Reagent validation and experiment reproducibility are critical for advancing research of any scientific discipline. Achieving reproducible data in (induced) pluripotent stem cell research presents particularly formidable challenges, due to the biological complexity inherent to this research. The process of reprogramming cells and then subsequently directing them down different pathways of differentiation, is fraught with technical challenges, not least of which is the remarkable complexity of events and interactions required to coax cells towards the desired state.
There are many points of confirmation required throughout the process. How can researchers be sure that induced pluripotent stem cells actually become what was intended? Researchers used to have to confirm pluripotency using functional assays, but can now use immunohistochemical markers to reliably assess pluripotency and to assess differentiation capacity (tri-lineage differentiation potential).
We caught up with Dr. Harald Mikkers, Assistant Professor and co-head of the iPSC Core at Leiden University Medical Center, who works with iPSCs every day and collaborated with us at CST to overcome some of these challenges.
“At the Leiden University Medical Center human iPSC Hotel, we offer a cell reprogramming service to our clients (LUMC researchers as well as external commercial and non-profit parties). We isolate and expand cells derived from primary donor material such as skin, peripheral blood, and urine. The isolated primary cells are reprogrammed into induced pluripotent stem cells (iPSCs) with mRNA, episomal DNA, lentiviral vectors, or sendai virus.
The generated iPSC clones are evaluated for pluripotency status and functional pluripotency. To this end, we analyze the expression of pluripotent stem cell markers in the iPSC clones, and determine their capacity to differentiate into cells representing the three germ layers. The tri-lineage differentiation potential is qualitatively evaluated using fluorescent immunostaining.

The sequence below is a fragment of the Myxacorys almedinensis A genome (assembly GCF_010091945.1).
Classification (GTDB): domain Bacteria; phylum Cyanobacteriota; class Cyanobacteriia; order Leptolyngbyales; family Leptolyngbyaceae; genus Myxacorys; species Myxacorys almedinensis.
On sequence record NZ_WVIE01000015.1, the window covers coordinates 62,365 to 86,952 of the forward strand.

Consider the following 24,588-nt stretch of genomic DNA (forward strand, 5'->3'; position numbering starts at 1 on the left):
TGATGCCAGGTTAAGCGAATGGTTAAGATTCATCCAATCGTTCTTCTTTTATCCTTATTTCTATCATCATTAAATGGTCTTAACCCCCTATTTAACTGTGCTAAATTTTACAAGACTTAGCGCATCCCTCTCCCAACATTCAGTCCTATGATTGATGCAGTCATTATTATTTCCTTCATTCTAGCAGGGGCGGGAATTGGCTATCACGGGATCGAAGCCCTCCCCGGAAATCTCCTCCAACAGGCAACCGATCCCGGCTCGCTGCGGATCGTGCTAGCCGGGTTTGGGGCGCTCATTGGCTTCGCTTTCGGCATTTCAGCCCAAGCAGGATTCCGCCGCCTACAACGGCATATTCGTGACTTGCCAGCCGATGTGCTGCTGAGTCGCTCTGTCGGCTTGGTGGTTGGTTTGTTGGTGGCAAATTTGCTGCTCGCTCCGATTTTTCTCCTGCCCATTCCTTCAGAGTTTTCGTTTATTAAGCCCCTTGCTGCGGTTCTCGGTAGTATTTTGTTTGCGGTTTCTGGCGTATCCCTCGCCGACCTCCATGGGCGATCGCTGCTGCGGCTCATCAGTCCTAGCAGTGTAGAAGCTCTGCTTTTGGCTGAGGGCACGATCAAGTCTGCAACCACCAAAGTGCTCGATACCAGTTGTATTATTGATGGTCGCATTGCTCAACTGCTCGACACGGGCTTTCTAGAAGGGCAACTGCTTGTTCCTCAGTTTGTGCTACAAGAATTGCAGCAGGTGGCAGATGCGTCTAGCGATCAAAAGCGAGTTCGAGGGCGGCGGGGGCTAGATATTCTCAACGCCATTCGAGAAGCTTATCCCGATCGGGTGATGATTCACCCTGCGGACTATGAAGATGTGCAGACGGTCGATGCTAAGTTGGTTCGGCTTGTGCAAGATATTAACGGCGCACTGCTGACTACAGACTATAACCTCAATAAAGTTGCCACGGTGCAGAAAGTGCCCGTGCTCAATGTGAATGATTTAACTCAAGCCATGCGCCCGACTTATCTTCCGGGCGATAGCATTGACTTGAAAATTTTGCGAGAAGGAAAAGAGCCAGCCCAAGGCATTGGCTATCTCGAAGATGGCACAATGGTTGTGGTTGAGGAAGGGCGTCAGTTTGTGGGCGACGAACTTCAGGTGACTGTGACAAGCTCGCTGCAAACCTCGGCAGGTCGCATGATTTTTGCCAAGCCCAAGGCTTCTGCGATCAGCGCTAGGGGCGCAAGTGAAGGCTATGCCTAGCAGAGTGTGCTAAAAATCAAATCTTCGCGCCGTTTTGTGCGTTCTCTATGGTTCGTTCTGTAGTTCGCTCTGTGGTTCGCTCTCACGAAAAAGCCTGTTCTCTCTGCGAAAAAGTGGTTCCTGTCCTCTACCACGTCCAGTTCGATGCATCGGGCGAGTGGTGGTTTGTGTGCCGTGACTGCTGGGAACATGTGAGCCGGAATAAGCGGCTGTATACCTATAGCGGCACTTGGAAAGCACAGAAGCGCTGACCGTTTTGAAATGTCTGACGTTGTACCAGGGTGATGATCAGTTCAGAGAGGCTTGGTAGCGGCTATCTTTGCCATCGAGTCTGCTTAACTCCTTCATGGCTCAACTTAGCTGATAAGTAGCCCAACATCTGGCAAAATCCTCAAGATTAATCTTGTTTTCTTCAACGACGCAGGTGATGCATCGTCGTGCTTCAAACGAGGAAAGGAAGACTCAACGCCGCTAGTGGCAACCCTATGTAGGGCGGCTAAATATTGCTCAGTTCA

To accelerate our workflow, we have developed a tri-lineage antibody kit consisting of directly conjugated CST antibodies against established markers of ectoderm, endoderm, and mesoderm. The conjugation (tier: 4 degrees of labelling) was performed by CST’s custom conjugation service. The success of conjugation was very high, and over 90% of the conjugations yielded antibodies that performed flawlessly in immunofluorescence microscopy experiments, at dilutions very similar to those recommended by CST for the respective unconjugated primary antibody. Representative examples of the custom conjugated antibodies are depicted below. In summary, conjugation of a defined set of primary antibodies permits cost- and time-effective characterization of pluripotency.
Ectoderm differentiation of LUMC0183iCTRL01. Antibodies used to detect ectoderm were: 35884 Nestin (10C2) Mouse mAb (Alexa Fluor® 488 Conjugate), 42571 FABP7 (D8N3N) Rabbit mAb (Alexa Fluor® 555 Conjugate) and 84052 Pax6 (D3A9V) XP® Rabbit mAb (Alexa Fluor® 647 Conjugate).
Endoderm differentiation of LUMC0183iCTRL01. Antibodies used to detect endoderm were: 96823 EOMES (D8D1R) Rabbit mAb (Alexa Fluor® 488 Conjugate), 50079 FoxA2/HNF3β (D56D6) XP® Rabbit mAb (Alexa Fluor® 555 Conjugate) and 66309 GATA-4 (D3A3M) Rabbit mAb (Alexa Fluor® 647 Conjugate).
Mesoderm differentiation of LUMC0183iCTRL01. Antibodies used to detect mesoderm were: 94663 Brachyury (D2Z3J) Rabbit mAb (Alexa Fluor® 488 Conjugate), 84638 CDX2 (D11D10) Rabbit mAb (Alexa Fluor® 555 Conjugate) and 9856 Vimentin (D21H3) XP® Rabbit mAb (Alexa Fluor® 647 Conjugate).
Perhaps the panel of antibodies we co-developed with Harald could benefit your research too. Maybe similar methods could be employed to validate cells in your experiments.
Could your research benefit from necessary, though difficult-to-produce reagents? Let us know about your research dilemma; we’re here to help!